A-Z: C

Capitol Federal Hall
1645 Naismith Drive
Lawrence , KS 66045

Construction continues on the four-story Capitol Federal Hall, the new School of Business building south of Robinson Center and east of Allen Fieldhouse on Naismith Drive. The $65.7 million, 166,000-square-foot structure was designed by Gensler of Chicago, partnered locally by Gastinger Walker Harden + BeeTriplett Buck of Kansas City; it is being constructed entirely through private funding. The building completion is scheduled for fall 2016.

Carruth-O’Leary Hall
1246 W Campus Rd
Lawrence, KS 66044

This building opened in 1955 as a men's residence hall and was converted in 1965 to offices and classrooms for academic departments such as English, classics and Romance languages. Since 1986 it has housed the Department of Human Resources and Equal Opportunity, the comptroller’s office, Institutional Research and Planning and Design and Construction Management.

Center for Design Research
2544 Westbrooke Circle
Lawrence, KS 66049

This new facility for collaborative research in sustainable energy, which adjoins Chamney House on the south, was dedicated July 16, 2011. An 1,820-square-foot, one-story stone building, it was funded by donations to and designed and built by about 20 architecture students in Studio 804, a program of the School of Architecture, Design and Planning.

Chamney House
2545 W. Bob Billings Parkway
Lawrence, KS 66045

In September 1963, KU Endowment acquired this 130-acre property, house, barn, and outbuildings from the Chamney family, leading Lawrence dairy farmers since 1912.

The School of Fine Arts used the house in the early 1970s for interior design classes and craft studios. It also housed the Center for Design Research until summer 2011, when a new, energy-efficient structure south of the house opened.

Chancellor’s residence "The Outlook"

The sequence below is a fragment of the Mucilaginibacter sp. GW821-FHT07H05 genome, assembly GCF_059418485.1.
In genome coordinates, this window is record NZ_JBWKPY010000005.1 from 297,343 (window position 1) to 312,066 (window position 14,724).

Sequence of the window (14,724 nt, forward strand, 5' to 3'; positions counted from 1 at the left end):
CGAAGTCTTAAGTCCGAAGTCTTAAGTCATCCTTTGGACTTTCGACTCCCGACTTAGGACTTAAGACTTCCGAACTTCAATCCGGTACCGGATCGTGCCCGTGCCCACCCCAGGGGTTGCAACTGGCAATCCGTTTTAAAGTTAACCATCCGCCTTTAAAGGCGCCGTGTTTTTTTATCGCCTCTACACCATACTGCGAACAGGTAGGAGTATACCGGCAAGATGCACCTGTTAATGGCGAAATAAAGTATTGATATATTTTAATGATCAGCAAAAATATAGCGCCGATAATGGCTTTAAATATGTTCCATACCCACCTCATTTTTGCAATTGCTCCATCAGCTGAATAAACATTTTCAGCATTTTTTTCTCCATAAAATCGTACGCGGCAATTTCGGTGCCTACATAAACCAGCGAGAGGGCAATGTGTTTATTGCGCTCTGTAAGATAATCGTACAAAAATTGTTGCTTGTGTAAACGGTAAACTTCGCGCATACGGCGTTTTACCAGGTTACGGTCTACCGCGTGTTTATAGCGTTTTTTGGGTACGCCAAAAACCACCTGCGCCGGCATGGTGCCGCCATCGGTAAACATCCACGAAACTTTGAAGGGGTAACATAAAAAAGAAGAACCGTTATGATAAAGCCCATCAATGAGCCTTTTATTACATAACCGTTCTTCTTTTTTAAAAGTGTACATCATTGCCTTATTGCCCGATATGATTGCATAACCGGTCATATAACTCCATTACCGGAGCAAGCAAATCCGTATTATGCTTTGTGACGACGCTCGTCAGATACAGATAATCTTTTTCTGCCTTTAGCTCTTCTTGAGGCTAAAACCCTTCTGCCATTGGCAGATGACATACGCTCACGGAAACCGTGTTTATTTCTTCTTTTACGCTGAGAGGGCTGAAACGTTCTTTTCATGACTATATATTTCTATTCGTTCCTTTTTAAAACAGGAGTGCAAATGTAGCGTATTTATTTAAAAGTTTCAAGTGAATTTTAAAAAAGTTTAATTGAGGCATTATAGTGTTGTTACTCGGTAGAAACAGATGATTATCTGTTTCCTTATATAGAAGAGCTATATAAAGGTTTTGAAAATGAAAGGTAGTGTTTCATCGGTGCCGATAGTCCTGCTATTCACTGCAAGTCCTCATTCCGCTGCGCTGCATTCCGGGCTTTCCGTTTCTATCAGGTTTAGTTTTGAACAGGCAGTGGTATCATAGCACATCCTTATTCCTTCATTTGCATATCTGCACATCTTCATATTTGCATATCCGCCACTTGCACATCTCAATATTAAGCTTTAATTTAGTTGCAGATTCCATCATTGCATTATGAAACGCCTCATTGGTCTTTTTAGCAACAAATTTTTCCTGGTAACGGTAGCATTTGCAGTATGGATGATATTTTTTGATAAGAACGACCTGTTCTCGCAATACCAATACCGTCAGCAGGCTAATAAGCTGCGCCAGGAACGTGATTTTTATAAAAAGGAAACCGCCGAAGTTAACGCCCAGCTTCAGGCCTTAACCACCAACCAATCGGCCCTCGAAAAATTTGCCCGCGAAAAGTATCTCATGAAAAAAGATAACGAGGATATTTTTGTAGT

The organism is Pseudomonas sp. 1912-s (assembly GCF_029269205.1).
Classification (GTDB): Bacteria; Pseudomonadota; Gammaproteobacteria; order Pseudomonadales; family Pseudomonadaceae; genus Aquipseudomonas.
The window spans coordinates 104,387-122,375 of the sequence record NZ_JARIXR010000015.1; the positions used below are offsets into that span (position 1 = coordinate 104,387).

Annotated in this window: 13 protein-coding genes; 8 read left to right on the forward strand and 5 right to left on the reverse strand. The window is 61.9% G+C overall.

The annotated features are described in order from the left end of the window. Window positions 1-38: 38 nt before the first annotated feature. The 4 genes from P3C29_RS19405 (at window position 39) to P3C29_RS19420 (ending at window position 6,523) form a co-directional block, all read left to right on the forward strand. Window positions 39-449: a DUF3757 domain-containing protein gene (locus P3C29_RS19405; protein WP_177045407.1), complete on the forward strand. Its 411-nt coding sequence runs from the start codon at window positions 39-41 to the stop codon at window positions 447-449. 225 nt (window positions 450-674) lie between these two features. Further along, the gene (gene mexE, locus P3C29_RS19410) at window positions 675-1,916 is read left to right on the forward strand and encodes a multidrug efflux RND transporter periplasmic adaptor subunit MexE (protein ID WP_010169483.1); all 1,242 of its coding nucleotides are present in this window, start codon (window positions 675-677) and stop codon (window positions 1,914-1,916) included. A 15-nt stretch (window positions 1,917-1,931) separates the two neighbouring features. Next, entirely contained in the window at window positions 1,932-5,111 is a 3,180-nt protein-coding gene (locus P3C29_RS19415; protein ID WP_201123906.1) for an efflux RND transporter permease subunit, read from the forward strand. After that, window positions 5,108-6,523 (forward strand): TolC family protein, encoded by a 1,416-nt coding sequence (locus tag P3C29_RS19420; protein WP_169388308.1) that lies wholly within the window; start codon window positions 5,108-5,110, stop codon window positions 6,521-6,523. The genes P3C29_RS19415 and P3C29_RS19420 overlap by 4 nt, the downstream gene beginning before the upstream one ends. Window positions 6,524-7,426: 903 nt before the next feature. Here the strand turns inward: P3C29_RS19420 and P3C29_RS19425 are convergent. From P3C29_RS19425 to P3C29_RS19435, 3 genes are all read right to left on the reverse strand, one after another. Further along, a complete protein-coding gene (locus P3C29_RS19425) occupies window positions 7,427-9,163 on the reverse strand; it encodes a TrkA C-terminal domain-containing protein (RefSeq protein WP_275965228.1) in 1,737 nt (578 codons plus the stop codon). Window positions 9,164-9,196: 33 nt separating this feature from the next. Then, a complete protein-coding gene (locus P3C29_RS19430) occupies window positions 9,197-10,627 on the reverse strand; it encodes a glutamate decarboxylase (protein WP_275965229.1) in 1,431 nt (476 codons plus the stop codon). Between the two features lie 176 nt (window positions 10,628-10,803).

1532 Lilac Lane
Lawrence, KS 66045

In 1912, Lawrence banker Jabez B. Watkins (1845-1921) built the three-story, 26-room house designed by W.J. Mitchell for himself and his wife, Elizabeth Miller Watkins. She lived in the home until her death in 1939, willing it to the university as a chancellor’s residence. It replaced the original brick chancellor’s residence at 1345 Louisiana St. 

Chancellor Deane W. Malott and his family were the first to live in the home. The first floor is used for receptions and other public functions; the upper stories are family living quarters. 

Chi Omega Fountain
West end of Jayhawk Boulevard
Lawrence, KS

The fountain was authorized in October 1952 as a memorial to alumnae on the 50th anniversary of the founding of Lambda chapter at KU. Students, alumni and friends donated about $5,000 to the construction fund; the balance of the $11,800 cost was contributed by KU Endowment’s Elizabeth M. Watkins Fund.

Classic Jayhawk
In front of the Kansas Union
Lawrence, KS

Katie Kring, 2003

In 2003 the Lawrence Convention and Visitors Bureau sponsored “Jayhawks on Parade,” a five-month exhibit of 5-foot, molded fiberglass Jayhawks decorated in themes including Vincent van Gogh, patchwork quilts, cubism, mosaics, and abstractionism. The 30 Jayhawks were decorated by area artists and placed around Lawrence; many later were auctioned for charity.

Construction & Landscape Building
1603 Westbrooke
Lawrence, KS 66046

Part of the Facilities Services Complex, it has offices and shops for carpenters, painters, plumbers, steamfitters, lock shop, moving crew, storage, recycling facilities, etc.

Corbin Residence Hall
420 W. 11th St. Lawrence
Lawrence, KS 66045

Opened in 1923 as the first residence hall at KU, the women’s hall was named — despite her protests — in honor of Alberta Corbin, an 1893 alumna and professor of German who was a suffragist leader, first university “adviser of women” and an advocate of women’s housing. The original, south building, designed by State Architect Ray Gamble in the English colonial style, was on the site of the university’s first building, North College (1866). In 1951 North Corbin, housing 180 more women, opened; in 1958 the buildings were connected, and both were renovated in the 1990s.

Crawford Community Center

The 1892 home of Juanita Strait, bequeathed to KU Endowment at her death in 2002, was refurbished as a community center for the scholarship halls that surround it and an office and apartment for the scholarship-halls complex director. Mrs. Strait, a longtime piano teacher, was the widow of Reginald Strait, a physical education professor, and she had befriended many scholarship-hall students. 

One of 34 U.S. public institutions in the prestigious Association of American Universities
44 nationally ranked graduate programs.
—U.S. News & World Report
Top 50 nationwide for size of library collection.
23rd nationwide for service to veterans —"Best for Vets," Military Times